“For me, the situation got better when I started working with Rock Action Records [Mogwai’s Glasgow-based label] a couple of years ago,” he says. “It was really useful to be on the other side of the industry, to be inside a label and to see how Mogwai have gone about things. I mean, they just had their most successful album ever with Rave Tapes earlier this year, but their music’s only part of what makes that success. There are lots of other things they do too, like putting their music in the right places, talking to the right people, getting those people to listen to them. It made me think we could implement a lot of that with our band.”
The trio and their touring bassist, Johnny Docherty, went on to record the new album at Mogwai’s Castle of Doom studio in Glasgow. “It’s like every time I write,” he says of it now, “the songs tell the story of where I am in my life at that point, but I don’t like to explain them. My favourite songs by other artists are always ones which you can put your own meaning on, rather than knowing what they’re about.”
Graham says the songs all relate to one another, that they fit together like chapters in a book, and that he only figured out what the album was about when he wrote the last one, Sometimes I Wished I Could Fall Asleep. “On every record, there’ll be one or two songs where Andy sends me the guitar part and I start to put lyrics on, and I realise we might have something special. That happened more than ever here: Last January, Sometimes I Wished I Could Fall Asleep, the title track, There’s a Girl in the Corner …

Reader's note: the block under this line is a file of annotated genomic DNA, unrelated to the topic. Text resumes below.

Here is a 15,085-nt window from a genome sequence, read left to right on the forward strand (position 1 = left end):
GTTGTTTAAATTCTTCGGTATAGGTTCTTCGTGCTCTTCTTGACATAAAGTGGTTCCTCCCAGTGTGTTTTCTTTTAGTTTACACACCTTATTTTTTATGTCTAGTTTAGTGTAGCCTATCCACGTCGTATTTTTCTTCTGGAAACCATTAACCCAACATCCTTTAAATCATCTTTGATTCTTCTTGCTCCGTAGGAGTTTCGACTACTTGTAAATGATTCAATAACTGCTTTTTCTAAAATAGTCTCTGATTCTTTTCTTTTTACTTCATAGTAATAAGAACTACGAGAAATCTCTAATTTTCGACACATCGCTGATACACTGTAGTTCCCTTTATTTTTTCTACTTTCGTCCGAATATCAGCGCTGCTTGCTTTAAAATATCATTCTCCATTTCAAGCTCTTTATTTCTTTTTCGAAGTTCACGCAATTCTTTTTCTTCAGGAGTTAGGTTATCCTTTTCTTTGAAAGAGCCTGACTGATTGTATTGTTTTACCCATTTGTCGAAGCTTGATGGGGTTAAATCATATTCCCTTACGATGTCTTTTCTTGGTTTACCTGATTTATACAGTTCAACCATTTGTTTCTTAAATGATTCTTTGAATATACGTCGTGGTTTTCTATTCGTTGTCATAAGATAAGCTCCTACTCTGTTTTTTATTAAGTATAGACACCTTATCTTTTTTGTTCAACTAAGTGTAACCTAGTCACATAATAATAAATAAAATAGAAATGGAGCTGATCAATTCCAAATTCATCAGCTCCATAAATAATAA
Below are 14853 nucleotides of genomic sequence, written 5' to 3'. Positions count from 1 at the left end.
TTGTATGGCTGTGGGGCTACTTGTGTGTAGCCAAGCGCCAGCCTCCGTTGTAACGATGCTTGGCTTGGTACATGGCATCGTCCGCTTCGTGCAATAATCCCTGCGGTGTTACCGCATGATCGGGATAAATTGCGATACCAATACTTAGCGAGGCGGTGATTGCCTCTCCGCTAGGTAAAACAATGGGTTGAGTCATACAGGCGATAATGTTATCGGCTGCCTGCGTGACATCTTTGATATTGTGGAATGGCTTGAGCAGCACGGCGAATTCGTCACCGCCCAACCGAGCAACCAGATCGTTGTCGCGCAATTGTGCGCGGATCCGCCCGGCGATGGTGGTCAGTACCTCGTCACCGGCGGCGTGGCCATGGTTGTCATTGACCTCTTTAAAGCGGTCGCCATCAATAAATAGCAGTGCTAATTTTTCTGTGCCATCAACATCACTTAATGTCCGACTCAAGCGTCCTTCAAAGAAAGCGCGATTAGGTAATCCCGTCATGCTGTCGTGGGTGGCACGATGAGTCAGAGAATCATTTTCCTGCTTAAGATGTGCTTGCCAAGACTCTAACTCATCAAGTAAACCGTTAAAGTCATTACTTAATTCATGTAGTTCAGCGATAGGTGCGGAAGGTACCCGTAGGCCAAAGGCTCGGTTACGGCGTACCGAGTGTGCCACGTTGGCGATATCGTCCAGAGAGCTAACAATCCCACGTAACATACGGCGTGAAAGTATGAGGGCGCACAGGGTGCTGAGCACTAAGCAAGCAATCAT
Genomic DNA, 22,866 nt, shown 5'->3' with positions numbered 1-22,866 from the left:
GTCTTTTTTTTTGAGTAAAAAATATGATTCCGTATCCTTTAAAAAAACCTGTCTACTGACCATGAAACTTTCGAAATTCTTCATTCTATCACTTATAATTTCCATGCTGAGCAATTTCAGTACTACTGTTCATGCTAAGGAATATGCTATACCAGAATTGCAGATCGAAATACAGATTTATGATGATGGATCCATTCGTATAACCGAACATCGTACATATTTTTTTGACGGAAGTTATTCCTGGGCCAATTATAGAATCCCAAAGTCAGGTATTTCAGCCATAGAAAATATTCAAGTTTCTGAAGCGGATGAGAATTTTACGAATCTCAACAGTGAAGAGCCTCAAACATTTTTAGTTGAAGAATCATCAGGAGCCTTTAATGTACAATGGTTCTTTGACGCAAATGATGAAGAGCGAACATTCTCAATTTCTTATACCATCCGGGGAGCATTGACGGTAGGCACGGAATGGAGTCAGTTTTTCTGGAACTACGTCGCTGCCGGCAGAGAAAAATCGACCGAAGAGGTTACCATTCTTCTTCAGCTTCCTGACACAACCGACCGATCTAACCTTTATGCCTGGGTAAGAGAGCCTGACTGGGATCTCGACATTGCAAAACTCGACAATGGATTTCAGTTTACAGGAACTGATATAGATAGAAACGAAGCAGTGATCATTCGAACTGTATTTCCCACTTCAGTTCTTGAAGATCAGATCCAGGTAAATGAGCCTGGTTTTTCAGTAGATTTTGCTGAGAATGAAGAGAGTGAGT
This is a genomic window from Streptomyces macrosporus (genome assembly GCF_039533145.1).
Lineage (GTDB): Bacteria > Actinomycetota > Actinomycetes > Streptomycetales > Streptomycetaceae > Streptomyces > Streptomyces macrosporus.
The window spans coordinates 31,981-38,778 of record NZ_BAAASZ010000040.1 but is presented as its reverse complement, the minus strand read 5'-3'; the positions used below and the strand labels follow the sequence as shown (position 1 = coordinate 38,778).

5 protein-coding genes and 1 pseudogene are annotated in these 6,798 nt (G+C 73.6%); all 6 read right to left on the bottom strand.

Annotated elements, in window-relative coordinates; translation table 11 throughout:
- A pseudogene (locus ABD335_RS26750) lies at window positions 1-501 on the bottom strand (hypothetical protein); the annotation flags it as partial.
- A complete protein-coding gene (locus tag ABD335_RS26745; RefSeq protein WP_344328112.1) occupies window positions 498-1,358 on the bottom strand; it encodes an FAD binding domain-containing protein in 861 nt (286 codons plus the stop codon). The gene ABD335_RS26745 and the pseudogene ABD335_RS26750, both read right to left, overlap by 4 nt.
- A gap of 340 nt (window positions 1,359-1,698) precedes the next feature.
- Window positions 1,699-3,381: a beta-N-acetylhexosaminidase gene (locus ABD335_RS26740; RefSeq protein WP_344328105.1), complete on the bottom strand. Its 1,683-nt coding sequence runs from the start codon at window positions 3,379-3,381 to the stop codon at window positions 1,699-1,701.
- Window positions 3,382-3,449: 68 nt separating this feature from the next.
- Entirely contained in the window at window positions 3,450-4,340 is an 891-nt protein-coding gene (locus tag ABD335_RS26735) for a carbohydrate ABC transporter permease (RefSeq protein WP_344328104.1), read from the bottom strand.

By the end of the conversation it’s excitement which rings in his voice, although admittedly, perhaps the nervous sort. But like the music, his words are deeply felt and emotional. He says this record is important – is it make or break? “I think we and our label just want the same thing, which is to keep making good music and to sell enough to make more,” he says. “Of course I want to see a progression each time we release an album, but as long as we’re allowed to keep doing this together, I can’t complain.
“Besides, it’s also about the things that money can’t buy. Mogwai were my favourite band growing up, and we’ve supported them a lot. I must have seen them 250 times. Plus, we’ve toured America a few times, and some bands never get the chance to do it once [they’re going back this autumn]. That kind of thing’s a privilege.”
• The Twilight Sad release Nobody Wants to Be Here and Nobody Wants to Leave on 27 October. They play the ABC, Glasgow on 19 December, www.thetwilightsad.com